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Friday, August 31, 2012

Iran: Embarrassed but a victor nevertheless

Iran had to weather some embarrassing moments from two of its most prominent guests: UN Secretary General Ban Ki-Moon and Egyptian President Mohammed Morsy, but at the end of the day, Iran won a massive victory due to the turnout for the Non-Aligned Movement conference in Tehran. This is from the first link by Max Boot.
The ayatollahs had made much of the attendance of President Mohammad Morsi of Egypt–the largest Arab state–and of Secretary General Ban Ki-Moon of the United Nations. But they could not have liked what they heard from the two prominent visitors. Morsi openly came out in support of the revolt being waged by the Syrian people against Bashar Assad–Iran’s closest ally in the regime. “The Syrian people are fighting with courage, looking for freedom and human dignity,” he said prompting the Syrian ambassador to walk out.

Ban also denounced the repression carried out by the Syrian government with Iranian help. Then, even better, he upbraided the Iranian leadership for threatening to annihilate Israel and for denying the Holocaust. “I strongly reject threats by any member state to destroy another or outrageous attempts to deny historical facts, such as the Holocaust,” he said.

The Iranian news media apparently did not report Morsi’s or Ban’s remarks but it seems certain that they will be become widely known within Iran, thus presenting a strong counterpoint to the propaganda line of the regime.
But what the conference proved is that Iran is not isolated. That's a massive victory for Iran. This is from the second link by Herb Keinon.
When Egyptian President Mohamed Morsy blasted Syria's government at the Non-Aligned Movement (NAM) Conference in Tehran on Thursday, his comments prompted Syria's Foreign Minister Walid al-Moualem to storm out. But when Iran's Supreme leader Ali Khamenei slammed Israel, labeling it a state of "ferocious Zionist wolves" which controls the world media, nobody moved.

The silence of the world in the face of these charges is chilling. It also must be emboldening for the Iranians. They can trade in virulent anti-Semitism and the representatives of the world sit in their seats quietly, listening politely as the words are translated form Farsi to their native languages.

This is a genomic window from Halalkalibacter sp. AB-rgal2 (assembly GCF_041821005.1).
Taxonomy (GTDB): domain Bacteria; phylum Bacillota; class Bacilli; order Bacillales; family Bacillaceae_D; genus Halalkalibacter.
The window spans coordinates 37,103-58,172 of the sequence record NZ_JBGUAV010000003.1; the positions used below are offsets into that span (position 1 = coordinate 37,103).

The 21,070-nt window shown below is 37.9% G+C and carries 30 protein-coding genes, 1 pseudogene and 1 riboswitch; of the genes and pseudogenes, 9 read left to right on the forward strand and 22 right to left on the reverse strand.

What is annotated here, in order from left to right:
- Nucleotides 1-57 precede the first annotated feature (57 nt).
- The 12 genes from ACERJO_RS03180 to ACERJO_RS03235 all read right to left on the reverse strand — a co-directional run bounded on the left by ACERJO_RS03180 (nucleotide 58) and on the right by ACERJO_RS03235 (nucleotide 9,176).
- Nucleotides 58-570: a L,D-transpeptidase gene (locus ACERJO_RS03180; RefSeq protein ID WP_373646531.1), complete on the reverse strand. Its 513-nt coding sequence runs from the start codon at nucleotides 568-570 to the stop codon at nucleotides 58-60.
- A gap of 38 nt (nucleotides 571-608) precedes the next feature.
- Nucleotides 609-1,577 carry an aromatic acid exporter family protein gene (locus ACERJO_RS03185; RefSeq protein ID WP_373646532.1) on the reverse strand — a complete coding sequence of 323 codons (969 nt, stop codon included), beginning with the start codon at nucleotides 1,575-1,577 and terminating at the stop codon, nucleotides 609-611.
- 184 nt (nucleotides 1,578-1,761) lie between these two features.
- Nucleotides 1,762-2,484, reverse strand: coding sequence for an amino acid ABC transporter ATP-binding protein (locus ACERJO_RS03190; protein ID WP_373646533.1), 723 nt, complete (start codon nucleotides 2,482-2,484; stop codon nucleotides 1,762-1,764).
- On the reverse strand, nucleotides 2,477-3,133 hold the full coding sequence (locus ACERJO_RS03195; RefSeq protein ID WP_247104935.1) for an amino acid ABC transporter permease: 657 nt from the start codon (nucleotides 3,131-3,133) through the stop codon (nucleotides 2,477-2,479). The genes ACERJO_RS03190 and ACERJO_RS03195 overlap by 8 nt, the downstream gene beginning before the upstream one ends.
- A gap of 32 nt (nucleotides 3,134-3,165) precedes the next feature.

Nobody walks out. Nobody heckles. Nobody protests.

Granted, nobody in Israel is expecting much of Bangladesh, Cuba or South Africa. But how about those countries with whom Israel has strong ties – such as India, Colombia and Thailand? Why did they sit still, and what does that say? Only UN Secretary-General Ban Ki-moon said he "strongly rejects" threats by one UN state to destroy another, or to deny historical facts, such as the Holocaust. But these words were far outweighed by his very presence at the parley.

It is obviously over-simplistic to say that the attendance of representatives from 120 countries at the NAM Conference was a vote of confidence in Iran or its polices. It was certainly not.

But still, their presence in Tehran at this time – no matter the reason – emboldens Iran. Their presence makes Iran look – and feel – a respected member of the fLinkamily of nations at a time when the goal of Israel, the US and the West, is to make them look and feel isolated, like a pariah state.

The argument the world is using in trying to dissuade Israel from any type of military actions is that all it is asking, is to give diplomacy a chance. "The sanctions are biting," this argument runs. "Iran is feeling the heat, it is feeling isolated. Just give us more time."

Isolated? Really? Two kings, 27 presidents, numerous foreign ministers and the UN Secretary-General does not send a message of isolation – not to Iran, not to its people, and not to the rest of the world.
Read the whole thing.

At the end of the day, the NAM meeting could come back to bite Iran. If Iran is not isolated, then Israel is. And if Israel is isolated then it must understand that it has no choice but to act. There is no one - other than God - on whom it can rely. As the Torah says, "For [the Jewish people] is a nation that dwells alone and is not counted among the nations." Ironically, that phrase was uttered by a non-Jew - the evil Bilam - when God took control of his mouth.

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